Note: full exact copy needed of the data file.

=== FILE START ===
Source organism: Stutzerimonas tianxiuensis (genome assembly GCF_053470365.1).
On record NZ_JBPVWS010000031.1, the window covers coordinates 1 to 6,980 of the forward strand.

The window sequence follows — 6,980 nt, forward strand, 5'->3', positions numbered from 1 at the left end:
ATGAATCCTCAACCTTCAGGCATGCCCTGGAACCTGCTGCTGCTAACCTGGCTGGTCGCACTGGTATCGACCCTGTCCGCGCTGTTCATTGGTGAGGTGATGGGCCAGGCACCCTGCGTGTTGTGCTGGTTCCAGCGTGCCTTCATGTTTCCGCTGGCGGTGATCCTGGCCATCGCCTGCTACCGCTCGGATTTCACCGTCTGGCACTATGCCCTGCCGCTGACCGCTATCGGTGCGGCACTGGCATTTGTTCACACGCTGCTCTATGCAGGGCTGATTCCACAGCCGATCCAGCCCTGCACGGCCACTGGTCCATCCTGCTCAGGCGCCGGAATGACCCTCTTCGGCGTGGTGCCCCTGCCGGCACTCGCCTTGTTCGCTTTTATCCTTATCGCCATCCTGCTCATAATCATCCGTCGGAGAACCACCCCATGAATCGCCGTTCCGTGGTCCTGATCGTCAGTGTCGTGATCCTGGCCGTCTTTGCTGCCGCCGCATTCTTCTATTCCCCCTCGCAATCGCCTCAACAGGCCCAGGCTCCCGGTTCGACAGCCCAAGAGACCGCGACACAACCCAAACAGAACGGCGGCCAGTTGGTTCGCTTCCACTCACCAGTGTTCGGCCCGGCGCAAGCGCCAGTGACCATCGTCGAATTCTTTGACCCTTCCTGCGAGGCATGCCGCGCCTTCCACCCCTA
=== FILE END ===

Source organism: Stutzerimonas tianxiuensis (genome assembly GCF_053470365.1).
On record NZ_JBPVWS010000031.1, the window covers coordinates 1 to 6,980 of the forward strand.

The window sequence follows — 6,980 nt, forward strand, 5'->3', positions numbered from 1 at the left end:
ATGAATCCTCAACCTTCAGGCATGCCCTGGAACCTGCTGCTGCTAACCTGGCTGGTCGCACTGGTATCGACCCTGTCCGCGCTGTTCATTGGTGAGGTGATGGGCCAGGCACCCTGCGTGTTGTGCTGGTTCCAGCGTGCCTTCATGTTTCCGCTGGCGGTGATCCTGGCCATCGCCTGCTACCGCTCGGATTTCACCGTCTGGCACTATGCCCTGCCGCTGACCGCTATCGGTGCGGCACTGGCATTTGTTCACACGCTGCTCTATGCAGGGCTGATTCCACAGCCGATCCAGCCCTGCACGGCCACTGGTCCATCCTGCTCAGGCGCCGGAATGACCCTCTTCGGCGTGGTGCCCCTGCCGGCACTCGCCTTGTTCGCTTTTATCCTTATCGCCATCCTGCTCATAATCATCCGTCGGAGAACCACCCCATGAATCGCCGTTCCGTGGTCCTGATCGTCAGTGTCGTGATCCTGGCCGTCTTTGCTGCCGCCGCATTCTTCTATTCCCCCTCGCAATCGCCTCAACAGGCCCAGGCTCCCGGTTCGACAGCCCAAGAGACCGCGACACAACCCAAACAGAACGGCGGCCAGTTGGTTCGCTTCCACTCACCAGTGTTCGGCCCGGCGCAAGCGCCAGTGACCATCGTCGAATTCTTTGACCCTTCCTGCGAGGCATGCCGCGCCTTCCACCCCTA